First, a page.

ADDING A GAME: Goodell “raised the possibility of having a 17th regular-season game as an option to help settle some of the league’s future labor problems.” Goodell: “We think that may have an impact on some of the things we would want to talk to the players about. It’s on the table.”'s John Clayton reported a 17th regular-season game would replace the fourth preseason game, meaning “more revenue could be created to help” in CBA negotiations. However, Upshaw “didn’t seem thrilled with the possibility.” Upshaw: “Any discussion we’ve had with them about playing another game, they’ve always said, they would like to do it, but they don’t want to pay for it. … We’re not going to agree to play an extra game and not get paid for it” (, 5/20). YAHOO SPORTS’ Jason Cole noted a 17th game would “increase the potential for television revenue because the league would have more games to sell” (, 5/20).

BUILDING BOOM: In San Diego, Tim Sullivan writes with their football revenues increasing “rapidly and their stadium deals increasingly augmented by real estate development, the owners occupy an enviable bargaining position." They “should be able to offer the players significant raises while at the same time gradually slicing their piece of the overall pie” (SAN DIEGO UNION-TRIBUNE, 5/21). However, Chiefs Chair Clark Hunt said, “The cost of building or renovating stadiums has absolutely skyrocketed in the last five years, almost doubled in fact. That has put a lot of stress on teams that have stadium projects. The current labor agreement does not reflect the private cost of stadiums borne by the teams” (K.C. STAR, 5/21).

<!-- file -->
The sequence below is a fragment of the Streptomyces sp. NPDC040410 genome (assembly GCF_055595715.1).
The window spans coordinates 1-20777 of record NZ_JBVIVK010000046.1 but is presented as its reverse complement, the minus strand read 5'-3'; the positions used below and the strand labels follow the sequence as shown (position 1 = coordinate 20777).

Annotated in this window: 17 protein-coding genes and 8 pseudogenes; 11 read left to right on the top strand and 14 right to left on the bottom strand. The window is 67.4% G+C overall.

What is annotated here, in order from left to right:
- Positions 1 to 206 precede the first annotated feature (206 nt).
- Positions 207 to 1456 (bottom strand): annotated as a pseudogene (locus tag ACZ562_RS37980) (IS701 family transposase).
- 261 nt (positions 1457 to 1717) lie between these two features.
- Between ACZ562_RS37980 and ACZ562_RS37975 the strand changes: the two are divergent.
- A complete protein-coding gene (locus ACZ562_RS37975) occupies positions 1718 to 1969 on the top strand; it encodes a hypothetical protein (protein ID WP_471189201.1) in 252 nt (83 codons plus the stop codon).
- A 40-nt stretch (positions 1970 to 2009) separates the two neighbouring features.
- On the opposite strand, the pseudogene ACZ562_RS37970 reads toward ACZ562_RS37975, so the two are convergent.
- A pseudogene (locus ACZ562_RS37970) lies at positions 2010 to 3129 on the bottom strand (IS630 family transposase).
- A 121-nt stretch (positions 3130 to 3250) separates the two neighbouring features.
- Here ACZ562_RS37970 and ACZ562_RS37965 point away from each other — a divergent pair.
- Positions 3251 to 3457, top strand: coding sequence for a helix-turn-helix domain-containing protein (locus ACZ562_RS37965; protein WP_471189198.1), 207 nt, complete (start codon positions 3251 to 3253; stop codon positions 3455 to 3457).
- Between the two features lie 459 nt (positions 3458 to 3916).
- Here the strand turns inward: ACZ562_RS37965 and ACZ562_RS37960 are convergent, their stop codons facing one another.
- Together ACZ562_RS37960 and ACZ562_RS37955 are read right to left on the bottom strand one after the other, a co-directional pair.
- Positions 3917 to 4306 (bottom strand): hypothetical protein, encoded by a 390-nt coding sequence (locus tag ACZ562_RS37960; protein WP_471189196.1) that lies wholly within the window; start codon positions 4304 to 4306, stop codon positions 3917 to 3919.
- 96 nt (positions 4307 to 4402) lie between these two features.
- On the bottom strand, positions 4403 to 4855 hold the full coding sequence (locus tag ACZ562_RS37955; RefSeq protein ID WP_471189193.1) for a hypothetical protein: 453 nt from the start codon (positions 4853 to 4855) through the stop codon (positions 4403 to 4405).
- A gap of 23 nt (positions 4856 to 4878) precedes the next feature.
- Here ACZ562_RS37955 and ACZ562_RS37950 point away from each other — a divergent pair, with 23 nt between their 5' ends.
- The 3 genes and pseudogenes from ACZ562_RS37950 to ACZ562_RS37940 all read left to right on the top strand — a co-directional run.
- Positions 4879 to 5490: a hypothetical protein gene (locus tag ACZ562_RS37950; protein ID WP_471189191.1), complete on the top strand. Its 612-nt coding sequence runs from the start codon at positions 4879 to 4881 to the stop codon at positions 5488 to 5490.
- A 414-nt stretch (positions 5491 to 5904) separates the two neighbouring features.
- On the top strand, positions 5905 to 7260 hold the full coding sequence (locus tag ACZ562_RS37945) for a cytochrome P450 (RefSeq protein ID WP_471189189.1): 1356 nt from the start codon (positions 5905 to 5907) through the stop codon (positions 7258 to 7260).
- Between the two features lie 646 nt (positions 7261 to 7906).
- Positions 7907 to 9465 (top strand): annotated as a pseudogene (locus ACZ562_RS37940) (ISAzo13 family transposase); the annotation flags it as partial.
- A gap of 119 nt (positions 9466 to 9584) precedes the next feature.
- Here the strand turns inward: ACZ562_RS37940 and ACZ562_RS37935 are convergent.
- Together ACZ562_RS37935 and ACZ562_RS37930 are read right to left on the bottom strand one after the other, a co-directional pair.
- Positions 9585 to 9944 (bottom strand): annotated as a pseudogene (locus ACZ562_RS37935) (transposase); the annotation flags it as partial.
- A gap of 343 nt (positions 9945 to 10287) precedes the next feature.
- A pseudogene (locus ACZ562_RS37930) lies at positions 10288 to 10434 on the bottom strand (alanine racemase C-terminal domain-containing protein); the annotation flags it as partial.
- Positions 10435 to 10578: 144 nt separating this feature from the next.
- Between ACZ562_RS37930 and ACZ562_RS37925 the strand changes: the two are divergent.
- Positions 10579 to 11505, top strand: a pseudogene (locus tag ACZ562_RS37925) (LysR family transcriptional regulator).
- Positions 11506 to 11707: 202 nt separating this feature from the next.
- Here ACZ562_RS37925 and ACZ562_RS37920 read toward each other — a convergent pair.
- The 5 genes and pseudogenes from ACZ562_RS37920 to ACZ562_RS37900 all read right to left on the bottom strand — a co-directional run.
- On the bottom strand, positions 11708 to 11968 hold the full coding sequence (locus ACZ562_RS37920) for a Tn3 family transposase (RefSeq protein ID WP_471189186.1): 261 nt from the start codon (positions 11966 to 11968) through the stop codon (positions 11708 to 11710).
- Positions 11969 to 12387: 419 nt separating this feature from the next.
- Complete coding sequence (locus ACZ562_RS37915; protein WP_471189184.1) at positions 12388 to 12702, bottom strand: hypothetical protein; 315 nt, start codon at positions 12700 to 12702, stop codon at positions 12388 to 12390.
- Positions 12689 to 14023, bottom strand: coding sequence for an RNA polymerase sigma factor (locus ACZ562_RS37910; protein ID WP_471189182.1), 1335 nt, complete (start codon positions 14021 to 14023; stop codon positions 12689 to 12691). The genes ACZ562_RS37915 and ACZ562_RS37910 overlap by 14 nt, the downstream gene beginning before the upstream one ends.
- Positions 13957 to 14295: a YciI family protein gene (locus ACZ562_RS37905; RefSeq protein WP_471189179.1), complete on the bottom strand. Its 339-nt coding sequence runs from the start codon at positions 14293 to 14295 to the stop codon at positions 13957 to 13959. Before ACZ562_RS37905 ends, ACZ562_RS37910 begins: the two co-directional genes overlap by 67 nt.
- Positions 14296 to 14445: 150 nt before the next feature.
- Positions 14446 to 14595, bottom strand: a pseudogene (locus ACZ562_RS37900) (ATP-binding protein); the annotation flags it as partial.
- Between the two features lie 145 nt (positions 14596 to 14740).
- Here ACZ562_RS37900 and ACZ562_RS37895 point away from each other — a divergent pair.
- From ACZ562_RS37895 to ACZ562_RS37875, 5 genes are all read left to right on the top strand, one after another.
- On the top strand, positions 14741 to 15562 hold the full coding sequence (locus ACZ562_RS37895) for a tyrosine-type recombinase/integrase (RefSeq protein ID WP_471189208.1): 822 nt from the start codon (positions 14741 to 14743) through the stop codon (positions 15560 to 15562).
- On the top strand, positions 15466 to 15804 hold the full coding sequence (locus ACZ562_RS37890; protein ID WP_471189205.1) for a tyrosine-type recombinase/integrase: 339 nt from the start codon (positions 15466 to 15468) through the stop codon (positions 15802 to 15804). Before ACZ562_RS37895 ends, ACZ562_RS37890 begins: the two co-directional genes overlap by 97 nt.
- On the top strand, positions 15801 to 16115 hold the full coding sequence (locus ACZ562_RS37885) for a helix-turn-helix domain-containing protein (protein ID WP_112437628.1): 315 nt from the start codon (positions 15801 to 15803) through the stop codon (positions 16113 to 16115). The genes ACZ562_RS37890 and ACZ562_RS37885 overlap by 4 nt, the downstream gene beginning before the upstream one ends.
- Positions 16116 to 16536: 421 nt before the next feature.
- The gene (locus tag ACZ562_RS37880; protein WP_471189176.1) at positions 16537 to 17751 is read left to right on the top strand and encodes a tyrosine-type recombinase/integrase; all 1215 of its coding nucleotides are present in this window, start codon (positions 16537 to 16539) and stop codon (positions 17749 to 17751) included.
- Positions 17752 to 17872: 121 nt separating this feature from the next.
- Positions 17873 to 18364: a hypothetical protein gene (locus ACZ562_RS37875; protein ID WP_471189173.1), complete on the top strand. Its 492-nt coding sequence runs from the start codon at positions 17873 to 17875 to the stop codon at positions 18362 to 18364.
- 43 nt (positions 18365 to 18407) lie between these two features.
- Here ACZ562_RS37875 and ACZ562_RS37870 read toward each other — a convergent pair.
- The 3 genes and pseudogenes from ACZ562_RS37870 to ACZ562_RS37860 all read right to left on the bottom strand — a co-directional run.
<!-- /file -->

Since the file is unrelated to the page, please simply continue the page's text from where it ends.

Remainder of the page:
BARGAINING POSITION: In Philadelphia, Rich Hofmann writes, “The owners cannot lose here unless they get piggish.” The situation is “stacked in the owners’ favor as long as the players continue to have such short careers and high injury risks” (PHILADELPHIA DAILY NEWS, 5/21). In Chicago, Dan Pompei writes players “are not going to be happy when they probably are going to have to give back a portion of their piece of the pie. Some of the less rational ones could point the finger at Upshaw, who did so well last time that this time he can only look bad by comparison” (CHICAGO TRIBUNE, 5/21). However, Upshaw said, “Don’t worry. It’ll get done” (, 5/20). Steelers coach Mike Tomlin: "From my perspective, it seems like they're just probably bringing it to a head. I don't think anybody wants a work stoppage -- owners and players” (Pittsburgh TRIBUNE-REVIEW, 5/21).

TOO MUCH TO LOSE:’s Pete Prisco wrote, “In the end, smart minds will come to an agreement. … There’s simply too much to lose. This will pass” (, 5/21). In Richmond, Paul Woody writes, “Stadiums are full and television ratings are high. Revenue flows from corporate sponsorships, NFL property sales and online opportunities. To risk tarnishing all that with an ugly labor dispute is shortsighted and greedy” (RICHMOND TIMES-DISPATCH, 5/21).